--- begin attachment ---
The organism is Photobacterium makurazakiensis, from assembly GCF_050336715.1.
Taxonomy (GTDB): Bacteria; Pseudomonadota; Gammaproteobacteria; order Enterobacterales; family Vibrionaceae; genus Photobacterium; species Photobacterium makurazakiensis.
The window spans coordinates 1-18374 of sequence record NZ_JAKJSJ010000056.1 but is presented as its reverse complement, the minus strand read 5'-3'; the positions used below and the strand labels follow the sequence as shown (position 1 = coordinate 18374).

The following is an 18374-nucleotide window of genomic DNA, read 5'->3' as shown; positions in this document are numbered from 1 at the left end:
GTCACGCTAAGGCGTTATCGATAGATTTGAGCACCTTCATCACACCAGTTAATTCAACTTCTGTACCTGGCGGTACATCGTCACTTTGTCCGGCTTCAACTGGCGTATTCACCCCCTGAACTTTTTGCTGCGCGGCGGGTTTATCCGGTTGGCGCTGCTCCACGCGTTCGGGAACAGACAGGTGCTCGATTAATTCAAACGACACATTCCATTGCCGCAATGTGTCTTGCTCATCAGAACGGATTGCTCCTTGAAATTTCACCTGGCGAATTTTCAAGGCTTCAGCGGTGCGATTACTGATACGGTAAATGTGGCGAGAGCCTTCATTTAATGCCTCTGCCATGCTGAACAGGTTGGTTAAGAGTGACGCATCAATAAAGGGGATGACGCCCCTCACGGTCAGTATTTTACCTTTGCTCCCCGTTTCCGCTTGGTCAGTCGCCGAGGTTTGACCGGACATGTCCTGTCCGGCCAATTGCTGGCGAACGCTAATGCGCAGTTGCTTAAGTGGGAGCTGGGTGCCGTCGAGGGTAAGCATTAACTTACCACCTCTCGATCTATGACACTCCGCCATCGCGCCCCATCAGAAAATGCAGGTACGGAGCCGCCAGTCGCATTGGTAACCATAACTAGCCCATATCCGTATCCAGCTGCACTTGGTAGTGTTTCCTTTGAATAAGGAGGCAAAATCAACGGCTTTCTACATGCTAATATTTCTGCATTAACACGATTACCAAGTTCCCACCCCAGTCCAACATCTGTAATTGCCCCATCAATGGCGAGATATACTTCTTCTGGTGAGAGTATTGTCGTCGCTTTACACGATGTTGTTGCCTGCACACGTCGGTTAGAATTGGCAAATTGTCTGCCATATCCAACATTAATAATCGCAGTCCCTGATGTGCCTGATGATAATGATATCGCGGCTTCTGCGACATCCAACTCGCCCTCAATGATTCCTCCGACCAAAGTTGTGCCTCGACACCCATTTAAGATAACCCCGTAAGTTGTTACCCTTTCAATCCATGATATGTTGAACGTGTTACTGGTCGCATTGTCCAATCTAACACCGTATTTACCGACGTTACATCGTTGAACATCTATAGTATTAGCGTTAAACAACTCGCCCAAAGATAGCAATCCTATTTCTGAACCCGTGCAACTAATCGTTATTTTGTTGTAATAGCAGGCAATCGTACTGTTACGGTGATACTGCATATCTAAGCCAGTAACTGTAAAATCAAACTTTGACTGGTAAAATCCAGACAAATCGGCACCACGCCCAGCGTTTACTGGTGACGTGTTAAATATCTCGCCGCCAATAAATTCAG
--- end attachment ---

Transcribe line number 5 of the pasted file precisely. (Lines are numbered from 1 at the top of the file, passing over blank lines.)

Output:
GTCACGCTAAGGCGTTATCGATAGATTTGAGCACCTTCATCACACCAGTTAATTCAACTTCTGTACCTGGCGGTACATCGTCACTTTGTCCGGCTTCAACTGGCGTATTCACCCCCTGAACTTTTTGCTGCGCGGCGGGTTTATCCGGTTGGCGCTGCTCCACGCGTTCGGGAACAGACAGGTGCTCGATTAATTCAAACGACACATTCCATTGCCGCAATGTGTCTTGCTCATCAGAACGGATTGCTCCTTGAAATTTCACCTGGCGAATTTTCAAGGCTTCAGCGGTGCGATTACTGATACGGTAAATGTGGCGAGAGCCTTCATTTAATGCCTCTGCCATGCTGAACAGGTTGGTTAAGAGTGACGCATCAATAAAGGGGATGACGCCCCTCACGGTCAGTATTTTACCTTTGCTCCCCGTTTCCGCTTGGTCAGTCGCCGAGGTTTGACCGGACATGTCCTGTCCGGCCAATTGCTGGCGAACGCTAATGCGCAGTTGCTTAAGTGGGAGCTGGGTGCCGTCGAGGGTAAGCATTAACTTACCACCTCTCGATCTATGACACTCCGCCATCGCGCCCCATCAGAAAATGCAGGTACGGAGCCGCCAGTCGCATTGGTAACCATAACTAGCCCATATCCGTATCCAGCTGCACTTGGTAGTGTTTCCTTTGAATAAGGAGGCAAAATCAACGGCTTTCTACATGCTAATATTTCTGCATTAACACGATTACCAAGTTCCCACCCCAGTCCAACATCTGTAATTGCCCCATCAATGGCGAGATATACTTCTTCTGGTGAGAGTATTGTCGTCGCTTTACACGATGTTGTTGCCTGCACACGTCGGTTAGAATTGGCAAATTGTCTGCCATATCCAACATTAATAATCGCAGTCCCTGATGTGCCTGATGATAATGATATCGCGGCTTCTGCGACATCCAACTCGCCCTCAATGATTCCTCCGACCAAAGTTGTGCCTCGACACCCATTTAAGATAACCCCGTAAGTTGTTACCCTTTCAATCCATGATATGTTGAACGTGTTACTGGTCGCATTGTCCAATCTAACACCGTATTTACCGACGTTACATCGTTGAACATCTATAGTATTAGCGTTAAACAACTCGCCCAAAGATAGCAATCCTATTTCTGAACCCGTGCAACTAATCGTTATTTTGTTGTAATAGCAGGCAATCGTACTGTTACGGTGATACTGCATATCTAAGCCAGTAACTGTAAAATCAAACTTTGACTGGTAAAATCCAGACAAATCGGCACCACGCCCAGCGTTTACTGGTGACGTGTTAAATATCTCGCCGCCAATAAATTCAG